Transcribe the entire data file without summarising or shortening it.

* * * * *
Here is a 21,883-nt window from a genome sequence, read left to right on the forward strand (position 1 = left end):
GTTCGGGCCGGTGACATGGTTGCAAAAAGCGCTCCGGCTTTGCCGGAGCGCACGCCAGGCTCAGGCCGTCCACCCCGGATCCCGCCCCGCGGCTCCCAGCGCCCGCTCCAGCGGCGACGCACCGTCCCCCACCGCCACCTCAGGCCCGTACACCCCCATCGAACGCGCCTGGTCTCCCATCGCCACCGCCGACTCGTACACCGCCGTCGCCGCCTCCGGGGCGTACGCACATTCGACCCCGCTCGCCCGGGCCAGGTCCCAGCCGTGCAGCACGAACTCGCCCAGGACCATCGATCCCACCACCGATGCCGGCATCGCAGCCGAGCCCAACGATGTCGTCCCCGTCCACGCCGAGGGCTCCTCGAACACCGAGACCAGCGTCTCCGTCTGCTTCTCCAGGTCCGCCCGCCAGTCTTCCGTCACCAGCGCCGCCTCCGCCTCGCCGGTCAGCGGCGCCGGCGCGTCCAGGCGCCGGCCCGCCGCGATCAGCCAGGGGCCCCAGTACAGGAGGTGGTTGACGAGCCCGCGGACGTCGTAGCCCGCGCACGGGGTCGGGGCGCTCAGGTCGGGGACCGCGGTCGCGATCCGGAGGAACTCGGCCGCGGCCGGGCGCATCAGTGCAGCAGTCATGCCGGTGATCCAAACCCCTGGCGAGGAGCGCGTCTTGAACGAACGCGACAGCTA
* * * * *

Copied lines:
Here is a 21,883-nt window from a genome sequence, read left to right on the forward strand (position 1 = left end):
GTTCGGGCCGGTGACATGGTTGCAAAAAGCGCTCCGGCTTTGCCGGAGCGCACGCCAGGCTCAGGCCGTCCACCCCGGATCCCGCCCCGCGGCTCCCAGCGCCCGCTCCAGCGGCGACGCACCGTCCCCCACCGCCACCTCAGGCCCGTACACCCCCATCGAACGCGCCTGGTCTCCCATCGCCACCGCCGACTCGTACACCGCCGTCGCCGCCTCCGGGGCGTACGCACATTCGACCCCGCTCGCCCGGGCCAGGTCCCAGCCGTGCAGCACGAACTCGCCCAGGACCATCGATCCCACCACCGATGCCGGCATCGCAGCCGAGCCCAACGATGTCGTCCCCGTCCACGCCGAGGGCTCCTCGAACACCGAGACCAGCGTCTCCGTCTGCTTCTCCAGGTCCGCCCGCCAGTCTTCCGTCACCAGCGCCGCCTCCGCCTCGCCGGTCAGCGGCGCCGGCGCGTCCAGGCGCCGGCCCGCCGCGATCAGCCAGGGGCCCCAGTACAGGAGGTGGTTGACGAGCCCGCGGACGTCGTAGCCCGCGCACGGGGTCGGGGCGCTCAGGTCGGGGACCGCGGTCGCGATCCGGAGGAACTCGGCCGCGGCCGGGCGCATCAGTGCAGCAGTCATGCCGGTGATCCAAACCCCTGGCGAGGAGCGCGTCTTGAACGAACGCGACAGCTA